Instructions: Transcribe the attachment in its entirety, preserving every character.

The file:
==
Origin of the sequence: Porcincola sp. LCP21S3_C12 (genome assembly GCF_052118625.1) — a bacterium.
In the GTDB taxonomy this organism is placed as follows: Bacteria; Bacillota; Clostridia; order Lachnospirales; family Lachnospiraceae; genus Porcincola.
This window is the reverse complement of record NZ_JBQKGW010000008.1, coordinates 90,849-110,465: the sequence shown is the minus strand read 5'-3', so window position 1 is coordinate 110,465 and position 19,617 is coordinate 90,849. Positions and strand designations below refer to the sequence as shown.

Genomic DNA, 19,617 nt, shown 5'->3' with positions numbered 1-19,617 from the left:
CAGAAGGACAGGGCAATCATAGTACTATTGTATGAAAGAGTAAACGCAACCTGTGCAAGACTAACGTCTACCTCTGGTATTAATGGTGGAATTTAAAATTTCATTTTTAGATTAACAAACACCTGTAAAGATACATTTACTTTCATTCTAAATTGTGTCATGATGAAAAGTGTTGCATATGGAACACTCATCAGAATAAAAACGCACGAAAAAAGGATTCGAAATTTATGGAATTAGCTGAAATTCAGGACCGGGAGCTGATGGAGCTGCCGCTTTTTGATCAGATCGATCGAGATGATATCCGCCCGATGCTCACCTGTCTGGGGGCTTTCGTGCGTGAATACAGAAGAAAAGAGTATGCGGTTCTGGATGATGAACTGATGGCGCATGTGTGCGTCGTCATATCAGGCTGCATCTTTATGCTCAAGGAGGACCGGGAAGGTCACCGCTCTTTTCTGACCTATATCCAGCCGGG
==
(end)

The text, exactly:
Origin of the sequence: Porcincola sp. LCP21S3_C12 (genome assembly GCF_052118625.1) — a bacterium.
In the GTDB taxonomy this organism is placed as follows: Bacteria; Bacillota; Clostridia; order Lachnospirales; family Lachnospiraceae; genus Porcincola.
This window is the reverse complement of record NZ_JBQKGW010000008.1, coordinates 90,849-110,465: the sequence shown is the minus strand read 5'-3', so window position 1 is coordinate 110,465 and position 19,617 is coordinate 90,849. Positions and strand designations below refer to the sequence as shown.

Genomic DNA, 19,617 nt, shown 5'->3' with positions numbered 1-19,617 from the left:
CAGAAGGACAGGGCAATCATAGTACTATTGTATGAAAGAGTAAACGCAACCTGTGCAAGACTAACGTCTACCTCTGGTATTAATGGTGGAATTTAAAATTTCATTTTTAGATTAACAAACACCTGTAAAGATACATTTACTTTCATTCTAAATTGTGTCATGATGAAAAGTGTTGCATATGGAACACTCATCAGAATAAAAACGCACGAAAAAAGGATTCGAAATTTATGGAATTAGCTGAAATTCAGGACCGGGAGCTGATGGAGCTGCCGCTTTTTGATCAGATCGATCGAGATGATATCCGCCCGATGCTCACCTGTCTGGGGGCTTTCGTGCGTGAATACAGAAGAAAAGAGTATGCGGTTCTGGATGATGAACTGATGGCGCATGTGTGCGTCGTCATATCAGGCTGCATCTTTATGCTCAAGGAGGACCGGGAAGGTCACCGCTCTTTTCTGACCTATATCCAGCCGGG